Posts Tagged ‘kenya

Spoiler Alert: I’m going to talk about the book, The White Masai (by Corinne Hofmann), and how it ends. Read ahead at your own risk.

I had picked up ‘The White Masai‘ after hearing about it on a trip to Kenya. I didn’t know much about it except for that it was a true story about a Swiss woman who fell in love with a Masai warrior and moved to Kenya to be with him (in the late 1980s). I’ve had the book on loan from the library for more than a month. I kept renewing it because I wasn’t in the mood to read a love story about two cultures and how they made it work against all odds and I didn’t want to feel worse about not being able to make my own intercultural relationships work and blah blah blah.

I started reading while I sat at the Toyota dealer on Saturday and didn’t super enjoy the first half. It was a good book, but I think there was just so much of her life that could’ve been explored more, although I guess they couldn’t make it a 1000 pages. Anyway, she met the warrior while she was on vacation with her then boyfriend and felt this instant connection for the Masai. SO MUCH THAT SHE LEFT HER LIFE IN SWITZERLAND.  FOR A GUY. THAT SHE KNEW FOR A FEW DAYS. AND COULDN’T TALK TO BECAUSE NEITHER SPOKE ENGLISH! (They communicated through broken English and signs.)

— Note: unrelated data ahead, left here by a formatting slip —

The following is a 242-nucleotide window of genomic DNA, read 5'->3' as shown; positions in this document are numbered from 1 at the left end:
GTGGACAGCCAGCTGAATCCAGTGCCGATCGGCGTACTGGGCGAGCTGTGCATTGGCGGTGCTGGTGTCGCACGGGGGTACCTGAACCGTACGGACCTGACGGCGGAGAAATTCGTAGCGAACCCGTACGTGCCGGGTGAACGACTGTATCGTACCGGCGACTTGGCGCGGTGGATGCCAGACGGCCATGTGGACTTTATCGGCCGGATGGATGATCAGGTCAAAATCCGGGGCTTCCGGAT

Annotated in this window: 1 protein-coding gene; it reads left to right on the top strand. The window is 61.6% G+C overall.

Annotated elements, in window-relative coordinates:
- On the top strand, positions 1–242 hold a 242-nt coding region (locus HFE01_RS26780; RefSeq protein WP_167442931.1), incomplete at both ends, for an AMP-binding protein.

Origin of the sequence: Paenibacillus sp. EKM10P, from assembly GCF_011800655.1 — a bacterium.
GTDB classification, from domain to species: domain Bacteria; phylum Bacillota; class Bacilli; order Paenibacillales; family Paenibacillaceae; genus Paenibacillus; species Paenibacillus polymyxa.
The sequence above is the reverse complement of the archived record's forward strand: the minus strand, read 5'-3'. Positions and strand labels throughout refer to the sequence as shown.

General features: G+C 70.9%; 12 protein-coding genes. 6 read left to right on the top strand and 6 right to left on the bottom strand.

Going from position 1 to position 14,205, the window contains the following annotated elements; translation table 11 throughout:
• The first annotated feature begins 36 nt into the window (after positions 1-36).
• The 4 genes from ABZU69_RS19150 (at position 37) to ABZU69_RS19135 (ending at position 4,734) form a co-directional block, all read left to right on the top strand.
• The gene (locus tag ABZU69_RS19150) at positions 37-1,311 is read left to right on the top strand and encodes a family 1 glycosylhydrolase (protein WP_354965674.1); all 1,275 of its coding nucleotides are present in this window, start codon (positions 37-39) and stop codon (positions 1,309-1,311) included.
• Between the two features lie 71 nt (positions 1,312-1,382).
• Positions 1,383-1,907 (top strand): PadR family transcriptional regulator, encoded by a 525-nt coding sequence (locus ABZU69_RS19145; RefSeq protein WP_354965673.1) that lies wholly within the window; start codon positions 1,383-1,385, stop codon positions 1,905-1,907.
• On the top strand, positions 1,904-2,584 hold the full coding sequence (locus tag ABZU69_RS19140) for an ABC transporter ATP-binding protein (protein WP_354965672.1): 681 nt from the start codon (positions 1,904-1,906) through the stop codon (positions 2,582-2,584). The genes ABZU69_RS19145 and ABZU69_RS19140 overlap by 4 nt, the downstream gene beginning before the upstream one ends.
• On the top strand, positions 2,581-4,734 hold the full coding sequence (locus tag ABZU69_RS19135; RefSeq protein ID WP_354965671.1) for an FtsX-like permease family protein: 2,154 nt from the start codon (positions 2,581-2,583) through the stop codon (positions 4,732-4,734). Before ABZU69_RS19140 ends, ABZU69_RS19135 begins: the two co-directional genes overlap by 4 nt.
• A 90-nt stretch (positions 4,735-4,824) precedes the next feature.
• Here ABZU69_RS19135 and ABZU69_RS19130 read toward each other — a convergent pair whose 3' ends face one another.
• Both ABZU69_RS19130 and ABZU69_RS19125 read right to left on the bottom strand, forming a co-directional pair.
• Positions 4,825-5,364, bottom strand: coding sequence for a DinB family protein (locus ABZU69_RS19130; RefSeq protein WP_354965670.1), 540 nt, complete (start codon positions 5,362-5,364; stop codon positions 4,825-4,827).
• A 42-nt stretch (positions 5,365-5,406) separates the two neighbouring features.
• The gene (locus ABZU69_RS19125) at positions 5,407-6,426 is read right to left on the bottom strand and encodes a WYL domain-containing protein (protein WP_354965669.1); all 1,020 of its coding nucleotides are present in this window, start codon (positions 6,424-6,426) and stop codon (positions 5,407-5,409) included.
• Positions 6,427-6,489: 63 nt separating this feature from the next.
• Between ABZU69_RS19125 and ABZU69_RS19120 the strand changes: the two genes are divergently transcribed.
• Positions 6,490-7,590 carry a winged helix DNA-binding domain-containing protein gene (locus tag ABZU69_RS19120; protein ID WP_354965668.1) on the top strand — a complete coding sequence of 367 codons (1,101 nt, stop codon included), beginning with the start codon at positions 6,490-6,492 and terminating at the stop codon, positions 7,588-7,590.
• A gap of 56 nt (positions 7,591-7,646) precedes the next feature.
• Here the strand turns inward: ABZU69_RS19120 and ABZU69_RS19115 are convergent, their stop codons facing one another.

Most people probably read that and thought ‘how romantic’ – I, jaded and bitter, read that and thought “how insane is this woman?” So to recap the first few chapters: they don’t speak the same language, they don’t really know each other and she abandoned her life to move to the bush to be with him. Except first she had to find him as he’d left Mombasa, so she searched for him in Kenya for THREE FUCKING MONTHS.   Seriously, at no point did she think she should just go home?!?!?

She found him and lived the life of Masai wife – no electricity, no running water, the only muzungu for miles and miles. They lived off her earnings. She had hepatitis and malaria, both while pregnant.  They barely had any money, but she started a few businesses. Then he started getting suspicious of her, thinking she was unfaithful, thinking she was lying all the time, telling her to ask her family for more and more money so they could live.

By the time I got to this point of the story, I was so curious to see what she did… how could she live with someone who didn’t ever trust her? Who thought it was ok to circumcise their baby girl (they didn’t though)? Who thought it was ok to have multiple wives? Whose life was so different from hers, even though they lived in the same hut?

I was sitting in my car, parked in front of the library, car off because I thought I’d skim the last few chapters in a few minutes. Don’t ask why I didn’t just go in – I’m a dummy. So with sweat running down my neck, door open for a breeze, I actually read the rest of the book — SHE LEFT HIM! SHE TOOK THE BABY BACK TO SWITZERLAND AND LEFT HIM!!!